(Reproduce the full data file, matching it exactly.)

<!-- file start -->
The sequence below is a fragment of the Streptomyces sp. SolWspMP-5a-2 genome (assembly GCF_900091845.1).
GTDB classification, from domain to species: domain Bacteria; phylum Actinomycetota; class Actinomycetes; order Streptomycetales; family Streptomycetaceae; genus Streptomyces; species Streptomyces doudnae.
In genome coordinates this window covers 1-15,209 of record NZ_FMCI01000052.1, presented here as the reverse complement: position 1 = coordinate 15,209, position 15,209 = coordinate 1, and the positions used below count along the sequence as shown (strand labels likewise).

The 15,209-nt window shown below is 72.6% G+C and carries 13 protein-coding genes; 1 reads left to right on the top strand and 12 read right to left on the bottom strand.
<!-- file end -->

The sequence below is a fragment of the Streptomyces sp. SolWspMP-5a-2 genome (assembly GCF_900091845.1).
GTDB classification, from domain to species: domain Bacteria; phylum Actinomycetota; class Actinomycetes; order Streptomycetales; family Streptomycetaceae; genus Streptomyces; species Streptomyces doudnae.
In genome coordinates this window covers 1-15,209 of record NZ_FMCI01000052.1, presented here as the reverse complement: position 1 = coordinate 15,209, position 15,209 = coordinate 1, and the positions used below count along the sequence as shown (strand labels likewise).

The 15,209-nt window shown below is 72.6% G+C and carries 13 protein-coding genes; 1 reads left to right on the top strand and 12 read right to left on the bottom strand.